In response to this Labor Department proposal, Commissioner Michael Yaki stated in the report that the “rights of LGBT people to be protected from animus-based discrimination in the workplace are not secure except where states and localities have chosen to provide legal protections and in limited jurisdictions by judicial decision.” He added that the proposed rule demonstrates “no apparent rationale tied to business necessity other than providing a justification for discrimination.”

When asked about the commission’s findings, a DOL spokesperson told NBC News that the Office of Federal Contract Compliance Programs “is fully committed to the enforcement of the prohibitions on discrimination in accordance with the law.”

The definition of ‘sex’

The administration has adopted several policy positions based on a definition of “sex” that defines it as an unchangeable condition determined solely by a person's biology.

The Department of Justice has taken the position that sex discrimination does not include discrimination on the basis of gender identity, reversing an Obama-era policy that clarified the applicability of Title VII of the Civil Rights Act to include transgender workers.

In February 2017, the departments of Education and Justice rescinded an Obama-era guidance aimed at protecting transgender students from discrimination under Title IX, and in early 2018 confirmed it would not follow up on civil rights complaints by trans students prohibited from using the bathroom corresponding to their gender identity.

The Commission’s report cites evidence collected by the Center for American Progress that found the Trump administration dismissed or administratively closed significantly more discrimination cases related to sexual orientation or gender identity (91.5 percent) than the Obama administration (65.4 percent).

The Department of Education did not respond to a request for comment.

At HHS, policy changes have reflected the Trump administration’s position on sex and the belief that “providers should not have to refrain from discrimination on the basis of gender identity when providing health care.”

In May, Severino’s office proposed a rule to alter the Affordable Care Act to redefine sex in strictly biological terms, reversing the department’s policy of protecting against gender identity discrimination under Title IX’s prohibition of discrimination on the basis of sex, the report states. The report cites concerns voiced during the public comment period that the proposed rule would create additional obstacles for patients seeking transition-related care.

The commission sent a letter to HHS Secretary Alex Azar “urging HHS not to narrowly define gender to a biological, immutable condition determined at birth.” The report also notes that advocacy groups critical of this proposed rule have said it is “tantamount to pretending that transgender people simply do not exist.”

The report also documents a “notable policy shift” at the Department of Housing and Urban Development regarding the rights of transgender individuals at federally funded shelters. A 2016 Obama-era rule stated that transgender individuals be provided shelter corresponding to their gender identity. However, in May, HUD Secretary Ben Carson proposed a rule that would require homeless shelters to sort people based on biological sex. Carson also allegedly made derogatory comments about transgender women to HUD staffers.

HUD did not respond to NBC News’ request for comment.

Report’s recommendations

In addition to recommending an overall increase in resources allocated to civil rights offices across the board, the report also stressed the importance of collecting information on civil rights abuses disaggregated by sexual orientation and gender identity — a recommendation that goes against the administration’s “concerted effort to roll back data collection from LGBT communities.”

“Federal agencies across the Trump Administration have deleted proposed or existing survey questions relating to LGBT population numbers, older adults, foster youth and parents, crime victimization, and disease prevention,” the report states.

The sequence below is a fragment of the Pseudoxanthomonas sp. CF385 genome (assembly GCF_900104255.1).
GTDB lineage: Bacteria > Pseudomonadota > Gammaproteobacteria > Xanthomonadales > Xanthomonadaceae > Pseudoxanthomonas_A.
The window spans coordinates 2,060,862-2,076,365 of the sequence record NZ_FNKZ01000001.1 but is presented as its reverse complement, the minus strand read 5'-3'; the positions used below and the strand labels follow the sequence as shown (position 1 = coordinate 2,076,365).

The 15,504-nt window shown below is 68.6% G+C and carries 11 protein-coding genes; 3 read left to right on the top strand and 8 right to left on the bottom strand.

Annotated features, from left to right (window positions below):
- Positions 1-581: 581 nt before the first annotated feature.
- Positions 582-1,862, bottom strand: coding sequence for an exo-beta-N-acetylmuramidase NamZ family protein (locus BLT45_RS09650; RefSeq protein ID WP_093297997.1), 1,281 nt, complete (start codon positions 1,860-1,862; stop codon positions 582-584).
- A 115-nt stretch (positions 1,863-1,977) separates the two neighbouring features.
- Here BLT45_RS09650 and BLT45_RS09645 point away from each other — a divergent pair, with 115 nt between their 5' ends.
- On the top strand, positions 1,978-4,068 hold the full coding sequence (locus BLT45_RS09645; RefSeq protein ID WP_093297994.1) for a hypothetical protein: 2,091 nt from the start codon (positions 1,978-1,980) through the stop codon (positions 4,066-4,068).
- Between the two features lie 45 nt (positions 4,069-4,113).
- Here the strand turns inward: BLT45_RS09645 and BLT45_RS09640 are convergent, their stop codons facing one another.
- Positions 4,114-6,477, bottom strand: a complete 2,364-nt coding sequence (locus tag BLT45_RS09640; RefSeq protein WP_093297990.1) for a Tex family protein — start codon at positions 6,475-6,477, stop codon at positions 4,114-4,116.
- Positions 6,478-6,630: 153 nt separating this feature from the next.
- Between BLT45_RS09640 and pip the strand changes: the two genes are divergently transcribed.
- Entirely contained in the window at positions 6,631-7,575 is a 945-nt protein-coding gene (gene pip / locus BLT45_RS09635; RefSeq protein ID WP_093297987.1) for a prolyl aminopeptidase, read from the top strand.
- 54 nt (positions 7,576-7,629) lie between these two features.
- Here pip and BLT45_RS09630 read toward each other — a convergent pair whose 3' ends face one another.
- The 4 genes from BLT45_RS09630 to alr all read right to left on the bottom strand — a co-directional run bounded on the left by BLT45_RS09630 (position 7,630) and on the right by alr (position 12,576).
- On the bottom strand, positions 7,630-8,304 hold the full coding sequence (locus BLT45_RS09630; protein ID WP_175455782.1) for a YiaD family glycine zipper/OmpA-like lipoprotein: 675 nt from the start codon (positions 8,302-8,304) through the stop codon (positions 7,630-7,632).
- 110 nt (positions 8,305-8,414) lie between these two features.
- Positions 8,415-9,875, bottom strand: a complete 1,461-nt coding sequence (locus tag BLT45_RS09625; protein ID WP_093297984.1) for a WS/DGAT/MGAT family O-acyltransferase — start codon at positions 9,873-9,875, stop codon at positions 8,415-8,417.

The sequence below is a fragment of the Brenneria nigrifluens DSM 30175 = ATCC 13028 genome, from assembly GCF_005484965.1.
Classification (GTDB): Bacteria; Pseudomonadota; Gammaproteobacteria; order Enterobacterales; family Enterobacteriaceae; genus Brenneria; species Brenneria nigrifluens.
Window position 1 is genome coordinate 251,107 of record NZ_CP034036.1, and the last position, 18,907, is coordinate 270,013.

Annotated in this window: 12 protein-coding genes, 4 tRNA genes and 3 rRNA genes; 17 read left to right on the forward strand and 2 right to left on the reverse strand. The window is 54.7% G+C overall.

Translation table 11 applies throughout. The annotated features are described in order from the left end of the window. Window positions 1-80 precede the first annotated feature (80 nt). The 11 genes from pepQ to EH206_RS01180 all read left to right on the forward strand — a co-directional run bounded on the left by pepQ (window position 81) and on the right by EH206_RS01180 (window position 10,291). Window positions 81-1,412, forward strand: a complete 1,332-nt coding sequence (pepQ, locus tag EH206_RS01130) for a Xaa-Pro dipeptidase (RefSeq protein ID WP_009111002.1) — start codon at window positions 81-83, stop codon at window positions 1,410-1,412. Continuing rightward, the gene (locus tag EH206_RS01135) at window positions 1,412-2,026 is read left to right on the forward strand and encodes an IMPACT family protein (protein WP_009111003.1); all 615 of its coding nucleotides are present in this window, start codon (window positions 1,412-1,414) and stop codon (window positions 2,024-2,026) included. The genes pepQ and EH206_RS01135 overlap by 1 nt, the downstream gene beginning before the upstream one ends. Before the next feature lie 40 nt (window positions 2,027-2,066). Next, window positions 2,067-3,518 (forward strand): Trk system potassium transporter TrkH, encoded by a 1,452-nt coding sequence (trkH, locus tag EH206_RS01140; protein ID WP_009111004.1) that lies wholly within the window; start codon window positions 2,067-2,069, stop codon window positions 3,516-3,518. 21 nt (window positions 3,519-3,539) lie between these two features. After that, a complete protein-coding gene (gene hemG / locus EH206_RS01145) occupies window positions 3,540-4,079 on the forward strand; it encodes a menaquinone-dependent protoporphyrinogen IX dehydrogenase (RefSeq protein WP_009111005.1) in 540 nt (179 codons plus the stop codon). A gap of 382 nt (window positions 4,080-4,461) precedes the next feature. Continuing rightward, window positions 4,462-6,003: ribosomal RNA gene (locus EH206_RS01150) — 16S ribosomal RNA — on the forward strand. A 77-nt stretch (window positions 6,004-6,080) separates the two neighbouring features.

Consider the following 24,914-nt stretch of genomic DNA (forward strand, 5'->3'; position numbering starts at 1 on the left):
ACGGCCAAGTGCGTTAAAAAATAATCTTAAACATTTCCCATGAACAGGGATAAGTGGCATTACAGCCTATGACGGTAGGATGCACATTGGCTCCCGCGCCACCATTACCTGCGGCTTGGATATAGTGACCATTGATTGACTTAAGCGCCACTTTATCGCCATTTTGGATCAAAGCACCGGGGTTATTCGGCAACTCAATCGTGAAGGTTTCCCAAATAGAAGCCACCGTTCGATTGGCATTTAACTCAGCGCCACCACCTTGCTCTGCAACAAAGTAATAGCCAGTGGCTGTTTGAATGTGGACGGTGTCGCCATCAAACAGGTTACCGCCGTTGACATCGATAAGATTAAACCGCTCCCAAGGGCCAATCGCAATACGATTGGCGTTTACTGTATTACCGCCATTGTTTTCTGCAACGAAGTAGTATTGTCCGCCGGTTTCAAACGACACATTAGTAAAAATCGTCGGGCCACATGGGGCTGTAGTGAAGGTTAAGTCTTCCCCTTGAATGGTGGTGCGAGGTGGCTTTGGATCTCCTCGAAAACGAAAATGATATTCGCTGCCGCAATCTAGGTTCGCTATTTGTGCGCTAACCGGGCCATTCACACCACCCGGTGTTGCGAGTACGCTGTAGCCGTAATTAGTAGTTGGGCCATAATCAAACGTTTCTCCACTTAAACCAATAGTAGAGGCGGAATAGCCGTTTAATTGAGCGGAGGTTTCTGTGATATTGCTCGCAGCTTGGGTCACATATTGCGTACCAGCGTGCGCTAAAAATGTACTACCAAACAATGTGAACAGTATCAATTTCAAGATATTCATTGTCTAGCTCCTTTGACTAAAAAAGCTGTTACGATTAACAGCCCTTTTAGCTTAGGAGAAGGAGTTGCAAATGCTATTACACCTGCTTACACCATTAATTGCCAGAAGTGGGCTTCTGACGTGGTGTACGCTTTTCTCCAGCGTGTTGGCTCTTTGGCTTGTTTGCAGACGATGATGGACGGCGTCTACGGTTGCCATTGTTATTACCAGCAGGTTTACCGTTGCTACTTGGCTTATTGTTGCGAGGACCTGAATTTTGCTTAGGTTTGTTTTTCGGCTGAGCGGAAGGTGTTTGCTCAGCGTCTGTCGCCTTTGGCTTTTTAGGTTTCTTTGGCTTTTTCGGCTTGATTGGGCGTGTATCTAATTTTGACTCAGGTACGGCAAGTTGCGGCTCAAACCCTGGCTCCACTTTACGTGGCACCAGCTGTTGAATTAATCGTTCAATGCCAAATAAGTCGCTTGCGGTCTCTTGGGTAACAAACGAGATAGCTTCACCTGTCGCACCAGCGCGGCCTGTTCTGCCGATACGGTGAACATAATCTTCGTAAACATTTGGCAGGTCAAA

A ‘primal scream’ against President Trump?

Created by Congress in 1957, the Commission on Civil Rights has eight commissioners — four appointed by the president and four by Congress — who serve staggered terms. The commission currently includes four Democrats, three independents and one Republican, and Thursday’s report contains several statements by individual commissioners.

Commissioner Michael Yaki, a Democrat appointed by then-Speaker Dennis Hastert, R-Ill., focused his entire statement on LGBTQ civil rights concerns under the current administration.

“Seemingly no other President has so blatantly and deliberately targeted the rights of the LGBT community,” Yaki said. “Today, after successfully fighting for marriage equality and the repeal of prior discriminatory practices such as ‘don’t ask, don’t tell,’ among other basic freedoms, the LGBT community finds itself once again in a familiar place — being pushed towards the outside looking in, having to summit again the rocky pathway to freedom and equality that was surmounted just scant years ago, all because of a President and an Administration that has chosen intolerance, rather than inclusion, as its first principle.”

Peter N. Kirsanow, appointed by President George W. Bush and the commission's sole Republican, fervently disagreed with the assessment offered by the report and his fellow commissioners, calling the report “the progressive civil rights establishment’s primal scream about President Trump.”

“Whether it is HHS protecting conscience and religious liberty rights, the Department of Education attempting to reduce due process abuses in Title IX cases, or DHS attempting to secure the border — Trump Bad,” Kirsanow wrote. “There is no suggestion that people can have good faith policy disagreements, that economic costs are a valid consideration, or that hotly contested cultural issues are in fact hotly contested.”

Lhamon, who was an assistant secretary for civil rights at the Education Department under Obama, pushed back on Kirsanow’s assessment, describing the report as “fair, dispassionate and quite restrained.”

“Had I wanted to primal scream against Trump, there are other things I could have said,” she told NBC News.

Lhamon also noted that a draft of the report was sent to all the agencies reviewed in it for feedback prior to publication and that feedback was incorporated into the report.

“The reality is that there is much to be concerned about,” she said. “Even before the Trump administration, we didn’t fund or staff our civil rights agencies appropriately. It is our job at the commission to call it out.”

Lhamon said she hopes that the report helps “to course correct and ensure that the now six-decade-old promises from Congress are actually lived in the lives of Americans.”